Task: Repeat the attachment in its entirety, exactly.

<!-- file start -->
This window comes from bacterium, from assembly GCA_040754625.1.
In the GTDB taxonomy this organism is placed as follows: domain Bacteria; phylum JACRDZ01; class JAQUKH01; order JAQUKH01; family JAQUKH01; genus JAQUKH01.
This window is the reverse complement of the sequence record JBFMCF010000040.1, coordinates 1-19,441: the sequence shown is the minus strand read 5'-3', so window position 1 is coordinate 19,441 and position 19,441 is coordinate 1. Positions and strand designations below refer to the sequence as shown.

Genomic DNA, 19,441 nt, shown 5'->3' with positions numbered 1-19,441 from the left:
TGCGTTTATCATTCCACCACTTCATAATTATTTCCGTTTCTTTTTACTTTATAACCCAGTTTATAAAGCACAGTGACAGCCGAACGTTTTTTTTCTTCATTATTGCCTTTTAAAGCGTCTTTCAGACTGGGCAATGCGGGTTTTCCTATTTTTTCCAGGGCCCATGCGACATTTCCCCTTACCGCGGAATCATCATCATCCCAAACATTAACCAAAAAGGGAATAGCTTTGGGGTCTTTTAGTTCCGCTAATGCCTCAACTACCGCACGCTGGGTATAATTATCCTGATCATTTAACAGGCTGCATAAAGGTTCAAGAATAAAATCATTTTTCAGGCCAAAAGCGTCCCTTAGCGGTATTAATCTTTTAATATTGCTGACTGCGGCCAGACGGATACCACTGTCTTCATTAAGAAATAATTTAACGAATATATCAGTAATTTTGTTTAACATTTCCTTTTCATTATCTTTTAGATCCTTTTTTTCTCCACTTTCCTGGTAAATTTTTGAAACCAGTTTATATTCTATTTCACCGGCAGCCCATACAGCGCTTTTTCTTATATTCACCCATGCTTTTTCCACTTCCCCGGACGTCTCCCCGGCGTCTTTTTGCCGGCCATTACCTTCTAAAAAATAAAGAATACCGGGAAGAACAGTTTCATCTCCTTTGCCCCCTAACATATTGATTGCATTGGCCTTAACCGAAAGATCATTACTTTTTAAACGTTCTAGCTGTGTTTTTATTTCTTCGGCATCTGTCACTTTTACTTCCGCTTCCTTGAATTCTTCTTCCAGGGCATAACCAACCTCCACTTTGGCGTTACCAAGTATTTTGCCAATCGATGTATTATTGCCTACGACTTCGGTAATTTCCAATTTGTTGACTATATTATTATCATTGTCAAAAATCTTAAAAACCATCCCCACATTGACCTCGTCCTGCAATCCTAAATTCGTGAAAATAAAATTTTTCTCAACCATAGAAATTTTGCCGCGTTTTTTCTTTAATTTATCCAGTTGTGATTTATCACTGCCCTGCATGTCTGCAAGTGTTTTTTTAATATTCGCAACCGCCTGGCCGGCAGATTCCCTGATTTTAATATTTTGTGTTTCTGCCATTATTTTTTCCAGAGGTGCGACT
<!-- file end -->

This window comes from bacterium, from assembly GCA_040754625.1.
In the GTDB taxonomy this organism is placed as follows: domain Bacteria; phylum JACRDZ01; class JAQUKH01; order JAQUKH01; family JAQUKH01; genus JAQUKH01.
This window is the reverse complement of the sequence record JBFMCF010000040.1, coordinates 1-19,441: the sequence shown is the minus strand read 5'-3', so window position 1 is coordinate 19,441 and position 19,441 is coordinate 1. Positions and strand designations below refer to the sequence as shown.

Genomic DNA, 19,441 nt, shown 5'->3' with positions numbered 1-19,441 from the left:
TGCGTTTATCATTCCACCACTTCATAATTATTTCCGTTTCTTTTTACTTTATAACCCAGTTTATAAAGCACAGTGACAGCCGAACGTTTTTTTTCTTCATTATTGCCTTTTAAAGCGTCTTTCAGACTGGGCAATGCGGGTTTTCCTATTTTTTCCAGGGCCCATGCGACATTTCCCCTTACCGCGGAATCATCATCATCCCAAACATTAACCAAAAAGGGAATAGCTTTGGGGTCTTTTAGTTCCGCTAATGCCTCAACTACCGCACGCTGGGTATAATTATCCTGATCATTTAACAGGCTGCATAAAGGTTCAAGAATAAAATCATTTTTCAGGCCAAAAGCGTCCCTTAGCGGTATTAATCTTTTAATATTGCTGACTGCGGCCAGACGGATACCACTGTCTTCATTAAGAAATAATTTAACGAATATATCAGTAATTTTGTTTAACATTTCCTTTTCATTATCTTTTAGATCCTTTTTTTCTCCACTTTCCTGGTAAATTTTTGAAACCAGTTTATATTCTATTTCACCGGCAGCCCATACAGCGCTTTTTCTTATATTCACCCATGCTTTTTCCACTTCCCCGGACGTCTCCCCGGCGTCTTTTTGCCGGCCATTACCTTCTAAAAAATAAAGAATACCGGGAAGAACAGTTTCATCTCCTTTGCCCCCTAACATATTGATTGCATTGGCCTTAACCGAAAGATCATTACTTTTTAAACGTTCTAGCTGTGTTTTTATTTCTTCGGCATCTGTCACTTTTACTTCCGCTTCCTTGAATTCTTCTTCCAGGGCATAACCAACCTCCACTTTGGCGTTACCAAGTATTTTGCCAATCGATGTATTATTGCCTACGACTTCGGTAATTTCCAATTTGTTGACTATATTATTATCATTGTCAAAAATCTTAAAAACCATCCCCACATTGACCTCGTCCTGCAATCCTAAATTCGTGAAAATAAAATTTTTCTCAACCATAGAAATTTTGCCGCGTTTTTTCTTTAATTTATCCAGTTGTGATTTATCACTGCCCTGCATGTCTGCAAGTGTTTTTTTAATATTCGCAACCGCCTGGCCGGCAGATTCCCTGATTTTAATATTTTGTGTTTCTGCCATTATTTTTTCCAGAGGTGCGACT